Thursday, May 29, 2014

a loner's manifesto

I've never been one to have lots of friends, but growing up, I always had one or two.  The last time I had a regular friendship like that, it was built in part on us both being social fringe dwellers.

Back in highschool, we were both loner types, who didn't relate well to others, so this created a bond of sorts, between us.  Somehow, he eventually started connecting with people, though.  I never really knew the details, only that one day, I'd show up to hang out as I had so often before, but he'd be amidst this circle of strangers.

They might have been more welcoming of me, if I hadn't looked like this weird little kid.  It might have helped if this friend of mine had made some effort to explain my situation to them, but guess that didn't really occur to him.  He had normal friends now, and that was the important thing. He stopped coming by to visit.  I felt left out in the cold, and faded away.  From what I understand, it wasn't until years later that he remembered I existed, and went looking for me, but I was gone.

I can barely even remember what it's like, having friends, but I was pretty content, having just one or two.  It wasn't until very recently that I started realizing that this poses a certain risk, as I've touched on elsewhere in this blog.  As I got older, and more distant from family, realizing that this was a precariously tiny little island I was depending on.  Maybe due to aforementioned past experience, I had a sense of what was coming.

Honestly, the relationship between Jenny and I wasn't great.  I haven't been much of a romantic in a very long time, but it wasn't even a healthy relationship. I don't know how long it'll take me to recover from trying to stick it out, but I guess I just had this idea that perseverance made the most sense anyhow, all things considered.  Jenny and I were both floundering, but we had each other.

Then she got into trouble for stealing dilaudid from work.  She'd been taking the occasional hydrocodone for years, but told me it wasn't an issue, and I never thought that much of it.  I didn't even know she was escalating, until weeks after she'd been caught.  Not that I'd have been able to do much about it. It was a mess, certainly.

They're pretty lenient there in Chicago though, and put her on unpaid suspension pending a successful rehab program.  Rehab strove to keep her too busy to relapse, so it was an all day thing, with meetings and and the like every evening.  Meanwhile, I was alone in our apartment, the entire time, just trying to stay sane.  She'd come home each night, exhausted, saying she was too talked out to do any more talking to anyone.

I did my best to be supportive at first, but a month went by, where I'd just been alone, all day every day, with no one to talk to. Trying to figure out what to do with myself, despite emptying my entire bank account at the beginning of each month, just to fall short of paying the rent.  I wasn't doing so well, stressed out and depressed, but figured we just had to hold on, and get through it.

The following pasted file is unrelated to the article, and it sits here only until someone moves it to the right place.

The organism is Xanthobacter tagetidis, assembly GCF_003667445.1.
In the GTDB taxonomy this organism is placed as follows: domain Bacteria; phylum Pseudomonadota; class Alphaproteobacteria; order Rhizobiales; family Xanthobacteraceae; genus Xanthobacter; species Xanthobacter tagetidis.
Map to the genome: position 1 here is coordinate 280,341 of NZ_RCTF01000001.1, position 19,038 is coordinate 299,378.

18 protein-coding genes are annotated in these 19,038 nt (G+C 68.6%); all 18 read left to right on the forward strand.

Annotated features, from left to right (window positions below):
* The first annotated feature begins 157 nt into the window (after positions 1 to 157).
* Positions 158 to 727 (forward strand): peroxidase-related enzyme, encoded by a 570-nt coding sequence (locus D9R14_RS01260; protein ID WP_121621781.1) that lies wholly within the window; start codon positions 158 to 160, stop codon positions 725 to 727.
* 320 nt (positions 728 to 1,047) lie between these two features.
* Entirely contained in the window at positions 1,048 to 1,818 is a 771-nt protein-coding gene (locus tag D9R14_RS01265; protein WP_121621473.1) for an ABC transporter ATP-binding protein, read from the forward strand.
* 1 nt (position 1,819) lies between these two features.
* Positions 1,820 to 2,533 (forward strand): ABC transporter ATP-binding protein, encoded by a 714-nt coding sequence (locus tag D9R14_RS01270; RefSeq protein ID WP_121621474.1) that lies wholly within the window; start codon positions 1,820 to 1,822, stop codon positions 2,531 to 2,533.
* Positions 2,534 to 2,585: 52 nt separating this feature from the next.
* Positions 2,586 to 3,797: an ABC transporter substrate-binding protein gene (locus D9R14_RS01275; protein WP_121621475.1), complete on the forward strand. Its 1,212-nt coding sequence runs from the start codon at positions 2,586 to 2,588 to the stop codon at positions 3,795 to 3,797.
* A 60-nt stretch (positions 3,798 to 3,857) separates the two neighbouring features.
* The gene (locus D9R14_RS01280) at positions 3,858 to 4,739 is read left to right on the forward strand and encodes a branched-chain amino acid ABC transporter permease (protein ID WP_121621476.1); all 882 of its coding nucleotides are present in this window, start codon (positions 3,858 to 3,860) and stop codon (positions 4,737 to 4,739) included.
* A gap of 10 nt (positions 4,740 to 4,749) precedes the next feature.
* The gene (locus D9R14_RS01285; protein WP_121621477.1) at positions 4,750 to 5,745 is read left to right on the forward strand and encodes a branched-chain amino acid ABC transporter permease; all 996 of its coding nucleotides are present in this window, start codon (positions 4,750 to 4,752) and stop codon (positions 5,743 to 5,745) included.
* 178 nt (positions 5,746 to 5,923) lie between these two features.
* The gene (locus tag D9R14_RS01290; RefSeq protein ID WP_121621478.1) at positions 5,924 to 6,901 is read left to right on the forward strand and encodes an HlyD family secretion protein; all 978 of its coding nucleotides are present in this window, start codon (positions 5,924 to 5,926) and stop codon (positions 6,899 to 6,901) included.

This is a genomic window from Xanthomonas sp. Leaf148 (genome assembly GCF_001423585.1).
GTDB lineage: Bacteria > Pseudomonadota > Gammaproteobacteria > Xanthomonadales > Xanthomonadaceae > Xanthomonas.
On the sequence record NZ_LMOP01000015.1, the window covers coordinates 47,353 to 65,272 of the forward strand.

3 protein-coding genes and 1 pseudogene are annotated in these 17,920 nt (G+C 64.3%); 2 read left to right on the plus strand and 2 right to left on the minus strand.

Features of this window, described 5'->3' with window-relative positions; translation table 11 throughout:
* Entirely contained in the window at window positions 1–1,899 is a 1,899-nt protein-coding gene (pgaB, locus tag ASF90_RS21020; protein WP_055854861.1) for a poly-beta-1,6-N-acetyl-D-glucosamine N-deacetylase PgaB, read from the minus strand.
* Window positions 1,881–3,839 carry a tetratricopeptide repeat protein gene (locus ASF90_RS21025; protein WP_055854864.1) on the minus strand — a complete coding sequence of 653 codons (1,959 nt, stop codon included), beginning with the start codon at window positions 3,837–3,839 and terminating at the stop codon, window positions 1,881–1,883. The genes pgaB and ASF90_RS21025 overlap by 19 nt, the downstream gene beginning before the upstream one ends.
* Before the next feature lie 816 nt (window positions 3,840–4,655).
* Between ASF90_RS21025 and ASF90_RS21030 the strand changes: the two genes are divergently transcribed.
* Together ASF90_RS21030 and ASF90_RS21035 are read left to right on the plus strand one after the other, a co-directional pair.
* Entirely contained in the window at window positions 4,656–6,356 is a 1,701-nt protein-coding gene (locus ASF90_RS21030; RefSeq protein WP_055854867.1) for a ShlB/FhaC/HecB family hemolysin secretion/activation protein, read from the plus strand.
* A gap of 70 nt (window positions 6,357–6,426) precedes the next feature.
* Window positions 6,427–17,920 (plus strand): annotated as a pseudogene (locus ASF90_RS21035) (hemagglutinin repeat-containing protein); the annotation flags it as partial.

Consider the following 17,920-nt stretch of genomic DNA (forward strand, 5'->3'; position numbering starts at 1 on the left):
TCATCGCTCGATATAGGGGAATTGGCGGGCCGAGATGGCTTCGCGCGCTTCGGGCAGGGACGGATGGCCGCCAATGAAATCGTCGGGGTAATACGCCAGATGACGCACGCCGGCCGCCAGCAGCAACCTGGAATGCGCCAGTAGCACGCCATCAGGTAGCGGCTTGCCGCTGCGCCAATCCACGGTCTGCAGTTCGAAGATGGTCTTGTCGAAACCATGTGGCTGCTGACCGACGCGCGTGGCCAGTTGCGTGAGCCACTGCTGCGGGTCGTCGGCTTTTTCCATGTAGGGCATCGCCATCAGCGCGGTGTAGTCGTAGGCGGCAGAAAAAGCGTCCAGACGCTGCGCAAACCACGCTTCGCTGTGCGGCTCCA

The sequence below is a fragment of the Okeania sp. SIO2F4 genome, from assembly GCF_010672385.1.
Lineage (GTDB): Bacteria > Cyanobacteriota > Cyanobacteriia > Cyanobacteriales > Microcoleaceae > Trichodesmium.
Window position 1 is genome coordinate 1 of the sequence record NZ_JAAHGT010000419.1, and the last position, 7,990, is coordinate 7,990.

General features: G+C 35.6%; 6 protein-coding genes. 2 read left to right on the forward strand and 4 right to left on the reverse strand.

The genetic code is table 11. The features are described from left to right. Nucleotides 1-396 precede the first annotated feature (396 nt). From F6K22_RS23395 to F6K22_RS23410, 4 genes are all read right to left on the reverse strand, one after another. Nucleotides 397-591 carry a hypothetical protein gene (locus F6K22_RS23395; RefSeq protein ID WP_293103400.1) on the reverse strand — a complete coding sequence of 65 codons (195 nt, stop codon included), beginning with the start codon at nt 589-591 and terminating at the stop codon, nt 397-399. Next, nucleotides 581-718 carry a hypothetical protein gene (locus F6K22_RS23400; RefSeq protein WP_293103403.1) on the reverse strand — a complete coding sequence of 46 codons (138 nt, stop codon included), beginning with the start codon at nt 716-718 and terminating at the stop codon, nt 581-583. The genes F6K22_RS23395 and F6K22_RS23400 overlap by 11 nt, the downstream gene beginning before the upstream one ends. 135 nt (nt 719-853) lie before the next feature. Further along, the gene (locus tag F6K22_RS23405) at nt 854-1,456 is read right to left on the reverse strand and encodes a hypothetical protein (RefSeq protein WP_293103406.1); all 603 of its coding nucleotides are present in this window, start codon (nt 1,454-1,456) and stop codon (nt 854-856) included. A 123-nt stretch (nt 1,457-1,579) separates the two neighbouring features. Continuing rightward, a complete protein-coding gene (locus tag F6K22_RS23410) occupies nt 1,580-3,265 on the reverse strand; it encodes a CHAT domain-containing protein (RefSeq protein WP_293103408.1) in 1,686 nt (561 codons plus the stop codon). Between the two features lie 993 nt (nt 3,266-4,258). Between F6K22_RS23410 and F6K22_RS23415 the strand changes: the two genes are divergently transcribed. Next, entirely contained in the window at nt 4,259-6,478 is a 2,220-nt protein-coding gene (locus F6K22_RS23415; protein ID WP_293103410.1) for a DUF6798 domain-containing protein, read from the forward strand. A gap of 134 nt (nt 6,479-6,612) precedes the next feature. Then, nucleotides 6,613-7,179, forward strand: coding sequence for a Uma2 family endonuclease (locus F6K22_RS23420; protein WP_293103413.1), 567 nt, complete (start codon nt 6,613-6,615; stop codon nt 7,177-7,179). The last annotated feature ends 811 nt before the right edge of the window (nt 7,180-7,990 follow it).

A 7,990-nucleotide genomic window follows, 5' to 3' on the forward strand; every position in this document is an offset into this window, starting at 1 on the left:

She was meeting all sorts of people though, learning that maybe she wasn't as much of a loner as she'd thought.  On a regimen of anti-depressants and AA meetings, she found her way into a nice little circle of friends.  Wasn't long before she started wondering what she was doing with a creepy little pod person, like me.

Fuck, if that didn't feel all too familiar.  Not there was any alternative.  I can see it from their side of things.  The situation is what it is.


sue rouda said...

Don't trash yourself for being socially clumsy or different (or indifferent). Many of the coolest, smartest, sweetest and/or most interesting people are. Go with what feels right and don't sweat the rest. It'll be what it is.

Joshua Abell said...

I don't mean to trash myself. I'd be much happier with being who I am, if it weren't so lonely, and didn't look like it might mean needing to choose between homelessness and moving to Florida with my mother. I'm just falling apart here, because I have no idea what I'm going to do.

Anonymous said...

I'm an opposite kind of person so it helps me to read your thoughts. Someone close to me is similar to you, but was even more of a loner than you when she was younger. Kind of an extreme case actually. Her whole life turned around in her early 20s when she found people with common interests by accident. In my opinion the solution to this kind of social problem is to be very honest about yourself--your opinions, your taste, your hobbies--because eventually you'll attract like-minded people. Whether it's through the web or in person, just try to represent yourself accurately at any opportunity. As far as I can tell you're a pretty smart and articulate person, so at least you're way ahead of most people, because most people in the world are flaming idiots.

Joshua Abell said...

Thank you for the input. I've been trying to do that, it's probably part of why do most of what I do online. It's the only way I've been able to meet anyone at all, in a long time.

I'm not sure what like-minded would even look like, anymore, though. Chalk it up to neurochemistry, but I don't think I've ever seen such a thing.